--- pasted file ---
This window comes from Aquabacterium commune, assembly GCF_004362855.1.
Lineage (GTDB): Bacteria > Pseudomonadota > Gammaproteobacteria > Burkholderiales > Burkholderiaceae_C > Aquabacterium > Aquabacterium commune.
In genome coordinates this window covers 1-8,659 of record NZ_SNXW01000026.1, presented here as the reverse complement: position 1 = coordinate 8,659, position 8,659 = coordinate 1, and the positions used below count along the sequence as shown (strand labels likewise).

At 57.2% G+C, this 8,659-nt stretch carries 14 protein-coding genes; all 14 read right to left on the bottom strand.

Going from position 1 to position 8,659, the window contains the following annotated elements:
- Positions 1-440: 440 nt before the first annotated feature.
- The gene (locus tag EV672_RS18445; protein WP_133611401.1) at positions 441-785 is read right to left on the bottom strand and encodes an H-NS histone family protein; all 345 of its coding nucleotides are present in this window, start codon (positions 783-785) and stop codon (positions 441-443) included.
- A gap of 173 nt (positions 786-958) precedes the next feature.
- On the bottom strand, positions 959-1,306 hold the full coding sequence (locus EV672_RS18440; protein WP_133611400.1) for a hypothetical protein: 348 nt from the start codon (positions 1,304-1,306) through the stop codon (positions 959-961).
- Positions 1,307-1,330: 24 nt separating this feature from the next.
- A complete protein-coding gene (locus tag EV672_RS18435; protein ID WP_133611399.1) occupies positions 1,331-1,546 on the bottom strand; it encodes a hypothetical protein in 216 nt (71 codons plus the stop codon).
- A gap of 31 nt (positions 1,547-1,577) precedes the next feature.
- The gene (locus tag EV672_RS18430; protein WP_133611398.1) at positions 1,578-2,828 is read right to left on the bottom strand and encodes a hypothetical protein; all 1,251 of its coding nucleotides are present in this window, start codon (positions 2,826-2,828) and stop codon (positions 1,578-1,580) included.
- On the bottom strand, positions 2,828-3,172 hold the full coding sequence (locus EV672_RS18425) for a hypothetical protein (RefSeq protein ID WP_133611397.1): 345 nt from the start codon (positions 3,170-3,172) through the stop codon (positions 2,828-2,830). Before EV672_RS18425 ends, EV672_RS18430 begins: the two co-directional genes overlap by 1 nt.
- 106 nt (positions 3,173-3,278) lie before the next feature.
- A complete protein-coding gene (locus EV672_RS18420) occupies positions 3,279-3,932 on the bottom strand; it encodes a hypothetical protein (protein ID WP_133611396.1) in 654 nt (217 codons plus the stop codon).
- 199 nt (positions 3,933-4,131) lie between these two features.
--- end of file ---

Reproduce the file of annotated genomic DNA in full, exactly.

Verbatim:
This window comes from Aquabacterium commune, assembly GCF_004362855.1.
Lineage (GTDB): Bacteria > Pseudomonadota > Gammaproteobacteria > Burkholderiales > Burkholderiaceae_C > Aquabacterium > Aquabacterium commune.
In genome coordinates this window covers 1-8,659 of record NZ_SNXW01000026.1, presented here as the reverse complement: position 1 = coordinate 8,659, position 8,659 = coordinate 1, and the positions used below count along the sequence as shown (strand labels likewise).

At 57.2% G+C, this 8,659-nt stretch carries 14 protein-coding genes; all 14 read right to left on the bottom strand.

Going from position 1 to position 8,659, the window contains the following annotated elements:
- Positions 1-440: 440 nt before the first annotated feature.
- The gene (locus tag EV672_RS18445; protein WP_133611401.1) at positions 441-785 is read right to left on the bottom strand and encodes an H-NS histone family protein; all 345 of its coding nucleotides are present in this window, start codon (positions 783-785) and stop codon (positions 441-443) included.
- A gap of 173 nt (positions 786-958) precedes the next feature.
- On the bottom strand, positions 959-1,306 hold the full coding sequence (locus EV672_RS18440; protein WP_133611400.1) for a hypothetical protein: 348 nt from the start codon (positions 1,304-1,306) through the stop codon (positions 959-961).
- Positions 1,307-1,330: 24 nt separating this feature from the next.
- A complete protein-coding gene (locus tag EV672_RS18435; protein ID WP_133611399.1) occupies positions 1,331-1,546 on the bottom strand; it encodes a hypothetical protein in 216 nt (71 codons plus the stop codon).
- A gap of 31 nt (positions 1,547-1,577) precedes the next feature.
- The gene (locus tag EV672_RS18430; protein WP_133611398.1) at positions 1,578-2,828 is read right to left on the bottom strand and encodes a hypothetical protein; all 1,251 of its coding nucleotides are present in this window, start codon (positions 2,826-2,828) and stop codon (positions 1,578-1,580) included.
- On the bottom strand, positions 2,828-3,172 hold the full coding sequence (locus EV672_RS18425) for a hypothetical protein (RefSeq protein ID WP_133611397.1): 345 nt from the start codon (positions 3,170-3,172) through the stop codon (positions 2,828-2,830). Before EV672_RS18425 ends, EV672_RS18430 begins: the two co-directional genes overlap by 1 nt.
- 106 nt (positions 3,173-3,278) lie before the next feature.
- A complete protein-coding gene (locus EV672_RS18420) occupies positions 3,279-3,932 on the bottom strand; it encodes a hypothetical protein (protein ID WP_133611396.1) in 654 nt (217 codons plus the stop codon).
- 199 nt (positions 3,933-4,131) lie between these two features.